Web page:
What if your experience of motherhood was nothing like what you hoped for – but everything you always feared?
‘The women in this family, we’re different . . .’
The arrival of baby Violet was meant to be the happiest day of my life. A fresh start.
But as soon as I held her in my arms, I knew something wasn’t right.
I have always known that the women in my family weren’t meant to be mothers.
My husband Fox says I’m imagining it, but she’s different with me. Something feels very wrong.
Is it her? Or is it me?
Is she the monster? Or am I?
The Push is an addictive, gripping and compulsive read asking what happens when women are not believed – and challenging everything we think we know about motherhood.
I’d heard great things about this book, from book bloggers who have never let me down yet with their recommendations, so I treated myself to the gorgeous Waterstones special edition – yep, the one with the PURPLE sprayed edges. I actually wasn’t intending to read it this month, but it called out to me, and I couldn’t resist.
This book is astounding. It is so dark and powerful and so cleverly written. The structure builds towards the central incident with agonising tension, and then spirals out from it in a tangled web of consequences and possible causes, reaching back into the past and surging forwards into the present. I can’t talk about the plot too much for fear of spoiling anything, but Audrain’s narrative skill is breathtaking – the way the novel carefully controls the tension, turning up the dial in increments, makes it impossible to put this book down. I loved the progression of uncertainty, menace, doubt and terror – cycling between these point is an emotionally exhausting, utterly captivating journey for the reader.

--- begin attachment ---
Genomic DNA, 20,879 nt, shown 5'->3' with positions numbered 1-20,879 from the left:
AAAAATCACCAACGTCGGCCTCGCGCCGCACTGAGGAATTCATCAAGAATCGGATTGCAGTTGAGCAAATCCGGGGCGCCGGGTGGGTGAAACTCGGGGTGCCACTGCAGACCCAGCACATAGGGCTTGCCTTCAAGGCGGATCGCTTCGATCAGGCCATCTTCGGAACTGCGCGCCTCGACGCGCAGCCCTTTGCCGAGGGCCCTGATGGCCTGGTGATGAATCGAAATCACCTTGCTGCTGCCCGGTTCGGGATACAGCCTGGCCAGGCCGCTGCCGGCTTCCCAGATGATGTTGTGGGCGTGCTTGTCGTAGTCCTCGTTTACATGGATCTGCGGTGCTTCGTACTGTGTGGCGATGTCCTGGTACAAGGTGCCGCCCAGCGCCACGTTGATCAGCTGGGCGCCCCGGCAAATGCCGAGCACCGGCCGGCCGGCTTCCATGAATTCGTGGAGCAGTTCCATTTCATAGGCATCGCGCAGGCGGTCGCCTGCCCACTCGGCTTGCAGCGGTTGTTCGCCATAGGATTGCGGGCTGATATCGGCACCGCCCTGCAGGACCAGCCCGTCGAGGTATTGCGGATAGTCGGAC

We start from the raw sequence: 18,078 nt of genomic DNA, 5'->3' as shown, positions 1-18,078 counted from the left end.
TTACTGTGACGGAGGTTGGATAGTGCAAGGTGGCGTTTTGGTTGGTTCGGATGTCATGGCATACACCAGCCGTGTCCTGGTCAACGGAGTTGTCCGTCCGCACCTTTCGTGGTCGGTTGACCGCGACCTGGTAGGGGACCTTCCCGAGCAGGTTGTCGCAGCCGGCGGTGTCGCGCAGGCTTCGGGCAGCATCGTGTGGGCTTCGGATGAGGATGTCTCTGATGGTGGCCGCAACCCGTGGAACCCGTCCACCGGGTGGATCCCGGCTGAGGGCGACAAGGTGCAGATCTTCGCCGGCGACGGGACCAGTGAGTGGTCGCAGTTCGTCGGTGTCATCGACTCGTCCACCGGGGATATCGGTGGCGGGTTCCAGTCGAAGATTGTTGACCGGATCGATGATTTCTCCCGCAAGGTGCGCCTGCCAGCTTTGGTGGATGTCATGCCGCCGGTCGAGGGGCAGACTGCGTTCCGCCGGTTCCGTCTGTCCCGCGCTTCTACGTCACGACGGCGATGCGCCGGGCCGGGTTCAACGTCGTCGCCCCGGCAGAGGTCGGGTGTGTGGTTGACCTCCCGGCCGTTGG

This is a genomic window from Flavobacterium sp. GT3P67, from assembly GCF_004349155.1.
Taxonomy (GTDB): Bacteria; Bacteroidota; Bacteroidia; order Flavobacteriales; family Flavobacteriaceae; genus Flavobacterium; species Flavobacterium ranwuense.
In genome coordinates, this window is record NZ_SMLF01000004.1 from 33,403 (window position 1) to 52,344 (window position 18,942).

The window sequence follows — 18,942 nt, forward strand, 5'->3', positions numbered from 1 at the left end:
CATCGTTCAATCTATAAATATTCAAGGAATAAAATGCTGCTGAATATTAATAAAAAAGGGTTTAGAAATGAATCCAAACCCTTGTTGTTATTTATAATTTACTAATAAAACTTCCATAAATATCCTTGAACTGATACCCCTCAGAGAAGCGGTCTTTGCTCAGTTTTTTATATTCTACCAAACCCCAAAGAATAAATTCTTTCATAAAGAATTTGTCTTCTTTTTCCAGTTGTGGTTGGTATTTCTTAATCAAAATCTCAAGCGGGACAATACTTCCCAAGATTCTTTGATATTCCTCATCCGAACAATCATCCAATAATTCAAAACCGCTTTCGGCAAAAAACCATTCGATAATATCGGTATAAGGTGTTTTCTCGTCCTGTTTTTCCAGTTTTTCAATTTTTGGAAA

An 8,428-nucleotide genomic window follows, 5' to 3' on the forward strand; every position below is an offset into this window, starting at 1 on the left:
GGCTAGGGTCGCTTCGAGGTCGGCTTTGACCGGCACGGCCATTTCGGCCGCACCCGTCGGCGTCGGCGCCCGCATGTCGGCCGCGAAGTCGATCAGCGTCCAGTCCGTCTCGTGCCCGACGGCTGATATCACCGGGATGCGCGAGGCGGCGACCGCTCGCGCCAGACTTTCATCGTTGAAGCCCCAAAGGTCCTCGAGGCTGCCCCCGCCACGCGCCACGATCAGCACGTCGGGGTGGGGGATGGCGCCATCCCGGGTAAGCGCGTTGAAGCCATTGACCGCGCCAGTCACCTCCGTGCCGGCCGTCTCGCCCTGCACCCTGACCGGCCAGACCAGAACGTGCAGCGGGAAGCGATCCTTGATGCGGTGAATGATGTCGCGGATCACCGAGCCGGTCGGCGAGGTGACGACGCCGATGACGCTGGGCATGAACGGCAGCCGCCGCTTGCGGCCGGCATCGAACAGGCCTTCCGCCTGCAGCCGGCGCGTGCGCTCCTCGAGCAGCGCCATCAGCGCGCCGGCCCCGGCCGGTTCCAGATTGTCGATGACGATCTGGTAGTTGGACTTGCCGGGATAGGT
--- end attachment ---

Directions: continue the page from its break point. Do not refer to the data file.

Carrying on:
The characters in The Push are fascinating. Blythe, the narrator, feels the weight of her history crushing her as she struggles to forge a new path, and the flashbacks of her mother and grandmother, Cecily and Etta, create a terrifying sense of the cyclical pattern she is so afraid of repeating. There is real darkness in this book, and at times it is a difficult read. These are characters who have suffered, are suffering, who are driven to desperate acts by sheer desperation. And Violet, who stains the pages (literally in my beautiful purple copy!) and haunts her mother’s nightmares – she is all the more disturbing for being unknowable. We never see her point of view, fully allied as we are with Blythe’s confessional-style narrative, written for her partner, Fox. The ‘you’ that Fox mostly exists as in the novel is another stylish feature of this intelligent novel – it adds another level of intimacy, as if we are spying on their relationship. I have to admit, I got very angry with him at several points, and was frustrated with Blythe’s acceptance of his treatment of her, his lack of understanding.
The Push could not be more aptly named. Rarely have I read a book with such surging momentum, such narrative force and drive. I read late into the night, and could hardly bear to pause to attend to my own motherly duties. I have been intentionally vague with regards to the plot, because it is just so shocking and brilliantly done, and it is best to go in without too much prior knowledge. If you like compelling, disturbing reads that will keep you up, The Push is absolutely the book for you. I will be thinking about it for a long time.
The Push by Ashley Audrain is published by Penguin Michael Joseph and is available to purchase here.